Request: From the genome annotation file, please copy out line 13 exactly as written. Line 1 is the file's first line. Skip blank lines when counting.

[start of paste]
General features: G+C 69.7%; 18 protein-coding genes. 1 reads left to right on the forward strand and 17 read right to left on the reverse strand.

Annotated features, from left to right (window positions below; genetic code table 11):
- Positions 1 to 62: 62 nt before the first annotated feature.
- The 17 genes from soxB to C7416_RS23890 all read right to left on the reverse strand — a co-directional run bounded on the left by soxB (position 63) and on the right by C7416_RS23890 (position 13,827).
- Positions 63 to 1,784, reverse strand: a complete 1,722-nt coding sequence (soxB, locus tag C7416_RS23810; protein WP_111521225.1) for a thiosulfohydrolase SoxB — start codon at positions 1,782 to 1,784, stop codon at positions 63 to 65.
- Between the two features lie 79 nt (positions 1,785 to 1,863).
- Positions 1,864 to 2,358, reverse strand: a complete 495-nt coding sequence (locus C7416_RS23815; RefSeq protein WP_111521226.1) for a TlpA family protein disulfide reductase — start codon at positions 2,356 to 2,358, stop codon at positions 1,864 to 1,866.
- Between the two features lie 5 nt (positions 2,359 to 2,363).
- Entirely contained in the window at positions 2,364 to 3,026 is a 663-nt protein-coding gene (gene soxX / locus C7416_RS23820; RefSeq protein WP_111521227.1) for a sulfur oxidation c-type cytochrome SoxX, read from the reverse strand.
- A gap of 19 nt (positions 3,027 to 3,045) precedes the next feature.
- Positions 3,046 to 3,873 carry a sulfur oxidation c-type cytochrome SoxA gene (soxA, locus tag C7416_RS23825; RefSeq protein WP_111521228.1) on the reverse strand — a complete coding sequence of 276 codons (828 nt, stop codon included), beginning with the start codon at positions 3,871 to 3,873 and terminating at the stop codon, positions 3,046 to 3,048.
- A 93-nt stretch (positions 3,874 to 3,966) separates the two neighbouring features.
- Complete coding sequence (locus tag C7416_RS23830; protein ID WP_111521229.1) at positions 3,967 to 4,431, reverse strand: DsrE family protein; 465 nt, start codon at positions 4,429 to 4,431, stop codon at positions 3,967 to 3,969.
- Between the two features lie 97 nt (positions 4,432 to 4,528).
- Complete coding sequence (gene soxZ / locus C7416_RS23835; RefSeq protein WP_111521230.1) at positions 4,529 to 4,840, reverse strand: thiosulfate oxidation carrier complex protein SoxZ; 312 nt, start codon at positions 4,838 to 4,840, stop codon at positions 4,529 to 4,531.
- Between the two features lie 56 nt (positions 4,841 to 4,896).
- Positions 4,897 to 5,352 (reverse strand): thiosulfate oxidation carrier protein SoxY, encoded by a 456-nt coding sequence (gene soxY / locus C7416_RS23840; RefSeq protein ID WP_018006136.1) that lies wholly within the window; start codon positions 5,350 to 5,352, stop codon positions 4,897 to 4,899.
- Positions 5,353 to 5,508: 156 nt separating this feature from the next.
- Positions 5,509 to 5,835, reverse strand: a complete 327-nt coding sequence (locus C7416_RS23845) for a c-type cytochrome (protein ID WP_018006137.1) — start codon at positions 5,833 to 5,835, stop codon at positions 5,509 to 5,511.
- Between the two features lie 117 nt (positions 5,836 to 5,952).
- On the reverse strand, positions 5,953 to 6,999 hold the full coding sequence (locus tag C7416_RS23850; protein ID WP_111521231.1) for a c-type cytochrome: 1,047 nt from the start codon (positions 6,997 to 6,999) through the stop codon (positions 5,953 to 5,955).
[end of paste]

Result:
- Complete coding sequence (locus tag C7416_RS23830; protein ID WP_111521229.1) at positions 3,967 to 4,431, reverse strand: DsrE family protein; 465 nt, start codon at positions 4,429 to 4,431, stop codon at positions 3,967 to 3,969.